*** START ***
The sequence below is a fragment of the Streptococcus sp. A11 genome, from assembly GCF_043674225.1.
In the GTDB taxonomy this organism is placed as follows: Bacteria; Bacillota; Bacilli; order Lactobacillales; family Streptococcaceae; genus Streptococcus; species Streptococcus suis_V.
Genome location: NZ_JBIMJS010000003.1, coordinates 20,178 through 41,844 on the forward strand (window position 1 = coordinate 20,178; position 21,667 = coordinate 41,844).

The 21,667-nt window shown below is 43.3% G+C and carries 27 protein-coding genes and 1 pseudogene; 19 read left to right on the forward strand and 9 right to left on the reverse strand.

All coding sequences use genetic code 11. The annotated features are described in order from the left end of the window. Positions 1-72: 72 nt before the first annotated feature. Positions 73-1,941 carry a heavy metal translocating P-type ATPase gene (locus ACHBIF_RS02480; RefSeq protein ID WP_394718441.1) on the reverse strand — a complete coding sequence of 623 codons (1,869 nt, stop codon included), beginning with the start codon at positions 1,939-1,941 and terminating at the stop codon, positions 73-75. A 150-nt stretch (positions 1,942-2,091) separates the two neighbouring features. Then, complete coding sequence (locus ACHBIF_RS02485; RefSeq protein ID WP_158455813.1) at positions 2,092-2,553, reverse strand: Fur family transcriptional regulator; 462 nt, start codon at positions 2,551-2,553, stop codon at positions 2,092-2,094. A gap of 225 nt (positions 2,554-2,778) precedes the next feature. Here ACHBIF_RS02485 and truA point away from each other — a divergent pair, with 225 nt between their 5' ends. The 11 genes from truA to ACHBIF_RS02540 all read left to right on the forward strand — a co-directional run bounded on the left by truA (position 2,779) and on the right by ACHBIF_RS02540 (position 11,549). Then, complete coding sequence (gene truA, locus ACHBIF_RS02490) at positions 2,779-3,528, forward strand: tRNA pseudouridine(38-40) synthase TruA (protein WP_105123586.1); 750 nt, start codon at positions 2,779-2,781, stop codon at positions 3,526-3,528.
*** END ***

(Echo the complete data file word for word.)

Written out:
The sequence below is a fragment of the Streptococcus sp. A11 genome, from assembly GCF_043674225.1.
In the GTDB taxonomy this organism is placed as follows: Bacteria; Bacillota; Bacilli; order Lactobacillales; family Streptococcaceae; genus Streptococcus; species Streptococcus suis_V.
Genome location: NZ_JBIMJS010000003.1, coordinates 20,178 through 41,844 on the forward strand (window position 1 = coordinate 20,178; position 21,667 = coordinate 41,844).

The 21,667-nt window shown below is 43.3% G+C and carries 27 protein-coding genes and 1 pseudogene; 19 read left to right on the forward strand and 9 right to left on the reverse strand.

All coding sequences use genetic code 11. The annotated features are described in order from the left end of the window. Positions 1-72: 72 nt before the first annotated feature. Positions 73-1,941 carry a heavy metal translocating P-type ATPase gene (locus ACHBIF_RS02480; RefSeq protein ID WP_394718441.1) on the reverse strand — a complete coding sequence of 623 codons (1,869 nt, stop codon included), beginning with the start codon at positions 1,939-1,941 and terminating at the stop codon, positions 73-75. A 150-nt stretch (positions 1,942-2,091) separates the two neighbouring features. Then, complete coding sequence (locus ACHBIF_RS02485; RefSeq protein ID WP_158455813.1) at positions 2,092-2,553, reverse strand: Fur family transcriptional regulator; 462 nt, start codon at positions 2,551-2,553, stop codon at positions 2,092-2,094. A gap of 225 nt (positions 2,554-2,778) precedes the next feature. Here ACHBIF_RS02485 and truA point away from each other — a divergent pair, with 225 nt between their 5' ends. The 11 genes from truA to ACHBIF_RS02540 all read left to right on the forward strand — a co-directional run bounded on the left by truA (position 2,779) and on the right by ACHBIF_RS02540 (position 11,549). Then, complete coding sequence (gene truA, locus ACHBIF_RS02490) at positions 2,779-3,528, forward strand: tRNA pseudouridine(38-40) synthase TruA (protein WP_105123586.1); 750 nt, start codon at positions 2,779-2,781, stop codon at positions 3,526-3,528.